Northam announces $3.75 million grant to improve learning in schools hit by opioid crisis

opioid crisisVirginia has received a five-year, $3.75 million grant from the U.S. Department of Education to improve outcomes and support services for students in rural school divisions most affected by the opioid crisis.

The Virginia Department of Education (VDOE) will receive $750,000 each year of the grant—beginning this school year—to expand the number of school divisions implementing the Virginia Tiered System of Supports (VTSS). VTSS is a model for improving learning environments that includes evidence-based practices, tools and strategies to address the academic, behavioral and social-emotional needs of students.

“Every child deserves an education that will set them up for success in life, but many students face unique challenges that require specialized resources within our schools,”said Governor Northam. “The VTSS approach fosters supportive learning environments that allow our children to thrive and reach their full academic potential. This funding will help a growing number of Virginia school divisions and community partners fully adopt this program and ensure that we can meet the individual needs of each student no matter who they are or where they live.”

The grant will fund training and resources to support VTSS implementation in 12 rural divisions with significant levels of opioid and other substance abuse, and will also support training to improve implementation in 15 divisions that have already adopted VTSS.

Grant-funded activities will focus on the following objectives:

  • Develop curriculum, training materials and resources for the network of state VTSS implementation coaches, especially in the areas of mental health and substance abuse prevention;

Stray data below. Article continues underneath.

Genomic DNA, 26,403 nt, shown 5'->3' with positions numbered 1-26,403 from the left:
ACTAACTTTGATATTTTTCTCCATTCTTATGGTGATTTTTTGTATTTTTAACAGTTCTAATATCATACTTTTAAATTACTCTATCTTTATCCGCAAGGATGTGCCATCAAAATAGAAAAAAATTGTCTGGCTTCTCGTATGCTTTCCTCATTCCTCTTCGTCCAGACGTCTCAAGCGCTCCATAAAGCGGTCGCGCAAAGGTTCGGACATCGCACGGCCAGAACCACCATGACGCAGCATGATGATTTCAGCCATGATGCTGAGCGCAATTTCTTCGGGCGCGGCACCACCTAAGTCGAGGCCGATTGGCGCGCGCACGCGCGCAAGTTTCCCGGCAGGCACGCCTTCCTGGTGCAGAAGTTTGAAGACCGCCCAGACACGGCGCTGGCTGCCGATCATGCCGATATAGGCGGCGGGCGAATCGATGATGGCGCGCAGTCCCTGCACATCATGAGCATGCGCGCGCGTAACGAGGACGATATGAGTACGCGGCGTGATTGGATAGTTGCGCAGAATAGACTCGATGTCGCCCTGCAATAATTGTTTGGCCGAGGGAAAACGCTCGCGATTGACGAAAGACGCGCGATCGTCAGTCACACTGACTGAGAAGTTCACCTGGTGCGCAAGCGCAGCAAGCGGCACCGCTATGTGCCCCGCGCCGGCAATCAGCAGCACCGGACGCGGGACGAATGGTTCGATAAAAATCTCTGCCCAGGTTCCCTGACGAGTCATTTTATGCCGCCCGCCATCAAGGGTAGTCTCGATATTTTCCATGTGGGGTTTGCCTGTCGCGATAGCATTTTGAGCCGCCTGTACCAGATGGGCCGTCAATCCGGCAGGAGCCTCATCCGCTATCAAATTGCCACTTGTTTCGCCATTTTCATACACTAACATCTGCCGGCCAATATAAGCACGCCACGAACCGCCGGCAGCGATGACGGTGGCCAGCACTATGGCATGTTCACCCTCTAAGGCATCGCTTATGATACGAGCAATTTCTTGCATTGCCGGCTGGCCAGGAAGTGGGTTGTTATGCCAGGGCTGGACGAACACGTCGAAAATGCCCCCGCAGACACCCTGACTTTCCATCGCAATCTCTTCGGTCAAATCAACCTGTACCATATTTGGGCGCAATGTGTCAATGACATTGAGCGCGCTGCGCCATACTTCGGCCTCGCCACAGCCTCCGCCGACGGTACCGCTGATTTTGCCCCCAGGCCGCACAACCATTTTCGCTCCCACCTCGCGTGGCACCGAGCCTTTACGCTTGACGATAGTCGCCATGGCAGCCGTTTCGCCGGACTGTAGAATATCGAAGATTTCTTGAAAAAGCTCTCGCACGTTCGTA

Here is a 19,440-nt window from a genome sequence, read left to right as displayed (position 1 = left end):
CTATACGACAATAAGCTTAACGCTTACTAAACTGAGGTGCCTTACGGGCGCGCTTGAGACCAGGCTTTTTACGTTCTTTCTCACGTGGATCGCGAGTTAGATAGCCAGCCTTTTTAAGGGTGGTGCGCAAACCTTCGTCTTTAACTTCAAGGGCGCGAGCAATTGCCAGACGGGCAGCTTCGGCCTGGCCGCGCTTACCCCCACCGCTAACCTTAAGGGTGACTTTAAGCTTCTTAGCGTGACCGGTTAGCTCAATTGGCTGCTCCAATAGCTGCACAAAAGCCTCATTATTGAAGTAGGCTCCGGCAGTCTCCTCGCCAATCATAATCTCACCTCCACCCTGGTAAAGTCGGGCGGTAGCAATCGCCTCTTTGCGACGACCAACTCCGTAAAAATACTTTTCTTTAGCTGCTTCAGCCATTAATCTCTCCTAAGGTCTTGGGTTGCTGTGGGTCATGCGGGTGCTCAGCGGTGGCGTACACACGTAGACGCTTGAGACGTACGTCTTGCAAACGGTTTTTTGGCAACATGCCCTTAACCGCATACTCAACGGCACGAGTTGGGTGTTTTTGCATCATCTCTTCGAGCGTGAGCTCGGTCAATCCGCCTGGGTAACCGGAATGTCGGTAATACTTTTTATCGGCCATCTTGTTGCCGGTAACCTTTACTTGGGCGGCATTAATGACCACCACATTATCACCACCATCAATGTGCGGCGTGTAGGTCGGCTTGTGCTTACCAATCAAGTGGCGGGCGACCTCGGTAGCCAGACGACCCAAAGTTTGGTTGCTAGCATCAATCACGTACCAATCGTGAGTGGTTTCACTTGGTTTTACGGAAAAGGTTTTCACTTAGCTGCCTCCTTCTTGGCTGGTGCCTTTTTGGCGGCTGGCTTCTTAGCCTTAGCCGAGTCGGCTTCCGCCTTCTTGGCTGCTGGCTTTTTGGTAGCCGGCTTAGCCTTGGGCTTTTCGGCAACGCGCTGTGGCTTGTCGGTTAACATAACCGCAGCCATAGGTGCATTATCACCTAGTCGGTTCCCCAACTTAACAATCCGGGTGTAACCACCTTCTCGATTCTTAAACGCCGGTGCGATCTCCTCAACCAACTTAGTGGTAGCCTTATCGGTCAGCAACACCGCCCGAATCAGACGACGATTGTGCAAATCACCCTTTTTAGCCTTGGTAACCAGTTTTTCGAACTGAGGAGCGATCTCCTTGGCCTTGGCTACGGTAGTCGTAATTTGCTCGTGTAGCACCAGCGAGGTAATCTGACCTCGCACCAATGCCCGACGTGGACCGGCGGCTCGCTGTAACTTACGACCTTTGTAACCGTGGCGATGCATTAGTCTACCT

• Increase the capacity of resource-limited, rural school divisions to implement VTSS by expanding professional development and coaching; and
  • Align VTSS implementation in school divisions with other efforts to improve school learning climates, including bullying prevention, culturally responsive teaching, social and emotional learning, and supports for students who have experienced trauma.

VTSS comprises three tiers of support to improve school learning climates. Tier-one or “universal” services—the least intensive—meet the academic, behavioral, social and emotional needs of a majority of students. Tier-two services, such as supplemental instruction, are provided to up to 20 percent of the students. And tier-three supports—including intensive, individualized instruction and services—are needed by up to five percent.

“VTSS is based on the simple idea of providing the services and supports that students need to succeed at the time they need them,” said Superintendent of Public Instruction James Lane.

Currently, 564 schools in 64 school divisions are implementing VTSS.

Last month, Governor Northam announced that Virginia was awarded $15.8 million State Opioid Response grant from the U.S. Substance Abuse and Mental Health Services Administration (SAMHSA). The SAMHSA grant will support local opioid abuse prevention, treatment and recovery efforts in the state.

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